You can calculate many of these operating variables by payer and client mix. For example, you might compute average length of treatment or percentage of cancellations and no-shows for each payer and for each primary diagnosis.

A couple of additional considerations reflect your practice setting:

  • If you operate a larger practice with multiple health professionals, you can gain a better understanding of how the practice is functioning by also tracking the "other operating variables" listed above as well as percentage of total revenues generated by each professional.
  • If based in an institutional setting such as a hospital or university counseling center, even though you may not have access to financial data, it should be feasible to track the percentage of your time spent delivering each type of service and the "other operating variables" listed above.

Visit the Practice Finance section for further financial related material.

By Corporate Relations and Business Strategy Staff

Interested in Practice Management? Read our collection of articles on Practice Management curated specially for APA members and affiliates.

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17 Nov 2016

Are you Using Online Banking for Your Practice?

Are you Using Online Banking for Your Practice?

Practicing psychologists are increasingly turning to the Internet to conduct a wide range of business activities, from claims processing to marketing their practice. One online business activity that is growing in popularity is online banking, or using a computer to access financial account information and perform banking transactions through a financial institution’s secure website.

This article outlines potential benefits as well as recommended precautions related to online banking.

Benefits of Online Banking

Being able to quickly and easily access account information and conduct banking transactions can offer practitioners more time to spend with clients or addressing other business matters. Because financial transactions are posted online as they occur, practitioners can easily track and monitor their account activities, which can aid in budgeting and financial management.

In addition, online banking can offer cost savings by eliminating the expenses associated with paper bill paying. Additional savings may results from discounted prices for online services that some banks are offering to attract customers.

A Range of Services for Practitioners

Online banking services vary by financial institution, but many banks offer the following options that may be of particular interest to practitioners:

  • Pay bills online. Use this service to review and pay bills from your online account. This relatively quick and easy procedure allows you to access and track your payment history with specific vendors and also saves you the cost of postage and checks. Some payees can even send electronic bills, relieving you of the hassle of processing paper statements. You may also be able to arrange for automatic payment of a variety of bills on particular days of the month, as well as schedule payments ahead of time when you plan to be away from the office to ensure that your bills will be paid in your absence.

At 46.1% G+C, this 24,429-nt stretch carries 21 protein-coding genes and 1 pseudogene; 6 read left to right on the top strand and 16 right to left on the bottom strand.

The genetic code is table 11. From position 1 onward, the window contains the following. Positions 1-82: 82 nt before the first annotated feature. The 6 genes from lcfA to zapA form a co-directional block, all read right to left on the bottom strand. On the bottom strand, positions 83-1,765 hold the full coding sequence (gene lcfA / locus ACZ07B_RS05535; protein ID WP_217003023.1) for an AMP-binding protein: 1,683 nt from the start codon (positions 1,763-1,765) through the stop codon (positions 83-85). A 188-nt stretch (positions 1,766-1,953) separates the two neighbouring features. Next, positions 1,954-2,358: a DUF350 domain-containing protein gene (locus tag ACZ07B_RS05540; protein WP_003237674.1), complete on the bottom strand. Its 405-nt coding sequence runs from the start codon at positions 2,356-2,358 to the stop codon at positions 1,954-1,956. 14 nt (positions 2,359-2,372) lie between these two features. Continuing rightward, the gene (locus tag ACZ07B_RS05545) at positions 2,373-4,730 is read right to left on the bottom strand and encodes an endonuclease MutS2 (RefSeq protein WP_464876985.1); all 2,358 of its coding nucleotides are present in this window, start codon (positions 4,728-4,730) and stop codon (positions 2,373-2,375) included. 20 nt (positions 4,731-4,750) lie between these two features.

• Download your online account information, including a detailed transaction history, into financial management software, such as Quicken, QuickBooks or Microsoft Money, or spreadsheet software. This service can help you to quickly and easily reconcile your accounts without having to manually enter each transaction.
  • Request automatic notification. For example, you may request to be notified via email if your account balance goes above or below a specified amount. This can help guard against overdrafts or warn you about suspicious account activity.
  • Conduct standard banking transactions over the Internet. For example, you may request that the bank stop payment on a check or order new checks via e-mail, instead of having to call or visit the bank. In addition, you may access and transfer funds among multiple accounts, both business and personal, view and print your account statements and view images of paid checks.

Some banks offer special online banking packages designed for small businesses. Depending on your banking needs and the services offered, you may want to consider a small business account for your practice. Services may include the option to pay your employees electronically through direct deposit and electronic payment of federal, state and local taxes.

How Much Does Online Banking Cost?

Many banks offer online banking services and electronic account statements at no cost, if you meet a qualifying account balance or you open a particular type of account that offers online banking as a benefit. Check the details of online banking packages so you are aware of fees that may be applied to particular services.

When considering online banking services, it is important to find out:

  • if there is a charge for setting up or closing an account, as well as any related technical requirements